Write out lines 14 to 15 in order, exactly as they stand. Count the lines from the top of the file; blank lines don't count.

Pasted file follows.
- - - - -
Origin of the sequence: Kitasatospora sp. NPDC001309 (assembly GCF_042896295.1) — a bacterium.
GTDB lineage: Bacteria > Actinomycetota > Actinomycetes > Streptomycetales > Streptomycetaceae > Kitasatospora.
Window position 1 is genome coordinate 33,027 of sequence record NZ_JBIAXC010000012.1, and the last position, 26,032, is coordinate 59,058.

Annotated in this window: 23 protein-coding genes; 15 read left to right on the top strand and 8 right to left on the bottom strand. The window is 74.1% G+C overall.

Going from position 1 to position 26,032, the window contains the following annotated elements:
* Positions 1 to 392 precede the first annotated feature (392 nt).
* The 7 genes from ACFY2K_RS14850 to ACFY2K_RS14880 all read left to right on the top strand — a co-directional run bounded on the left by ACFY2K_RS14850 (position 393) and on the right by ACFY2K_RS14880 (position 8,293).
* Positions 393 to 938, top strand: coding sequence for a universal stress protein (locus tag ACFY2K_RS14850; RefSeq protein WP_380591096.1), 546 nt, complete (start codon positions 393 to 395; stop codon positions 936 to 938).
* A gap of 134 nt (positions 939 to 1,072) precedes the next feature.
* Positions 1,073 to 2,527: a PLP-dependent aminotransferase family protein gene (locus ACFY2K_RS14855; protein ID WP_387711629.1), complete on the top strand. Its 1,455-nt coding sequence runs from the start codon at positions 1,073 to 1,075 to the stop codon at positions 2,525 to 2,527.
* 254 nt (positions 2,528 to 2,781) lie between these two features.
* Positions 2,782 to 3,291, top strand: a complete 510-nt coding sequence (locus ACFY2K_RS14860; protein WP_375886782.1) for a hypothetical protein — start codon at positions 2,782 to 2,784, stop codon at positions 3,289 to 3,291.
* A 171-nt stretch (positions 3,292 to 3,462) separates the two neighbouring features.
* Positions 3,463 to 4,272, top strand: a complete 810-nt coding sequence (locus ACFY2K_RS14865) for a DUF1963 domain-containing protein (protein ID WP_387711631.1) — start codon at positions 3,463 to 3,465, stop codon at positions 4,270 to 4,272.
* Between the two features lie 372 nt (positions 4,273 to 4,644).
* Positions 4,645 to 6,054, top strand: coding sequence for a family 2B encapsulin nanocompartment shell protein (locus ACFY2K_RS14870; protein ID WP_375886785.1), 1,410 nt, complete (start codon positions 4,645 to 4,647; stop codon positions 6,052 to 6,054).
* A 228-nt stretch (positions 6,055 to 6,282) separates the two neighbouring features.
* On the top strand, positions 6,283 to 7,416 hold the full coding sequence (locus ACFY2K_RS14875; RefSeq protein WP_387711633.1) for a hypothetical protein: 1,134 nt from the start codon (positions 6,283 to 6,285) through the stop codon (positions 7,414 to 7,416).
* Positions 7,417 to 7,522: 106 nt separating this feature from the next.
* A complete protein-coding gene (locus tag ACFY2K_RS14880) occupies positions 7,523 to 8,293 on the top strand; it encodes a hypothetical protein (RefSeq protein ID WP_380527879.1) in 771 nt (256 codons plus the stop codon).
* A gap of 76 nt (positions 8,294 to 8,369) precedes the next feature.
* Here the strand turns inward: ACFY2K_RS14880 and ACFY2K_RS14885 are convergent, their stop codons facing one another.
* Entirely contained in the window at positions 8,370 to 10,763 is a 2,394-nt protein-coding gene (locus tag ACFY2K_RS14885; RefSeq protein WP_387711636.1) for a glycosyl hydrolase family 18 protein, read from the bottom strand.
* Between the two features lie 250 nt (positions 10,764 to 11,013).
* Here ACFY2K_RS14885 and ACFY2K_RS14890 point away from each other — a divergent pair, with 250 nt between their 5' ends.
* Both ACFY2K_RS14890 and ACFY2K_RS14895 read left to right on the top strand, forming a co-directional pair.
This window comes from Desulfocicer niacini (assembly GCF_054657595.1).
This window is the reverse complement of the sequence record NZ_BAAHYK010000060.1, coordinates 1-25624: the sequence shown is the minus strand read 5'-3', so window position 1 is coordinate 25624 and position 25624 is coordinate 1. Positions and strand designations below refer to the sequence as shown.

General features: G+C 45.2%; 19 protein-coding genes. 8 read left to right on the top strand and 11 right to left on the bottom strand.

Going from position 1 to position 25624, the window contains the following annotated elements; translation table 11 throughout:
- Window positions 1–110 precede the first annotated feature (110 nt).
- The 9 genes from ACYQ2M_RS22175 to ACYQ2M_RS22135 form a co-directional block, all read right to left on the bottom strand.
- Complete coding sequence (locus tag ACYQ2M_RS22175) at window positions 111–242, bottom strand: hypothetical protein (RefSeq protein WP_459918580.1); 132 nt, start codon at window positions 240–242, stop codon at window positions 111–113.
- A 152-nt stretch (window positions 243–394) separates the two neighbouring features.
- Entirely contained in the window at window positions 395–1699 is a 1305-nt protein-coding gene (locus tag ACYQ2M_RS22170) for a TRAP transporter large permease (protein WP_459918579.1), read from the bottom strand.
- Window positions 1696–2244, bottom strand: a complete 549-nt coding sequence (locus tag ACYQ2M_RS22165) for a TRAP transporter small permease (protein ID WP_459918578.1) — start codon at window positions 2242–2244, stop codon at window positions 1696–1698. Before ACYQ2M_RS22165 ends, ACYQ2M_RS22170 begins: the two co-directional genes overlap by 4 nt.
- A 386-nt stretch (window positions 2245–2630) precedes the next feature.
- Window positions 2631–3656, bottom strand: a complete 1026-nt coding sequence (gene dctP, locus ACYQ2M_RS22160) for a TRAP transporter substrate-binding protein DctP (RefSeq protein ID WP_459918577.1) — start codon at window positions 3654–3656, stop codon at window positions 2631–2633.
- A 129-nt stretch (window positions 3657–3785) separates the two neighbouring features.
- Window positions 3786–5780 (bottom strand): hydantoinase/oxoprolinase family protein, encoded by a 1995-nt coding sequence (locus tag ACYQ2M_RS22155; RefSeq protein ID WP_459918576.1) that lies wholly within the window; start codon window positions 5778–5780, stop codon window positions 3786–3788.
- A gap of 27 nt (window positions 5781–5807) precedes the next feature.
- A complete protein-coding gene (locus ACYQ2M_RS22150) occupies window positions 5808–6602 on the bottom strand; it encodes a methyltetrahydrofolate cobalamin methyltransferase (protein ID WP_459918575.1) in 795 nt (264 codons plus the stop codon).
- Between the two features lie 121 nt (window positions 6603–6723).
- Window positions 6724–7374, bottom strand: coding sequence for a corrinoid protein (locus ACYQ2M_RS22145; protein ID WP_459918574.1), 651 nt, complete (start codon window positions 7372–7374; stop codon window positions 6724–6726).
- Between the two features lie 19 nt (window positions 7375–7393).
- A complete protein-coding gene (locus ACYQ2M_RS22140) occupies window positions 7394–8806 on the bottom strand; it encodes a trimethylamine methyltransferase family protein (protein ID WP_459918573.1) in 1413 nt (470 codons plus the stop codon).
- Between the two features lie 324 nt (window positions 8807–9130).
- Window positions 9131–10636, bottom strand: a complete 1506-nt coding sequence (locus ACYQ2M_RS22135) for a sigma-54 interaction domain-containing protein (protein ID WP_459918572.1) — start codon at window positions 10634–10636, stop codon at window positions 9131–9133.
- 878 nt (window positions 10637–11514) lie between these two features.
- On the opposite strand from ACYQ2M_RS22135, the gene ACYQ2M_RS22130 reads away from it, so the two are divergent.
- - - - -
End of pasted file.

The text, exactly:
* Positions 3,463 to 4,272, top strand: a complete 810-nt coding sequence (locus ACFY2K_RS14865) for a DUF1963 domain-containing protein (protein ID WP_387711631.1) — start codon at positions 3,463 to 3,465, stop codon at positions 4,270 to 4,272.
* Between the two features lie 372 nt (positions 4,273 to 4,644).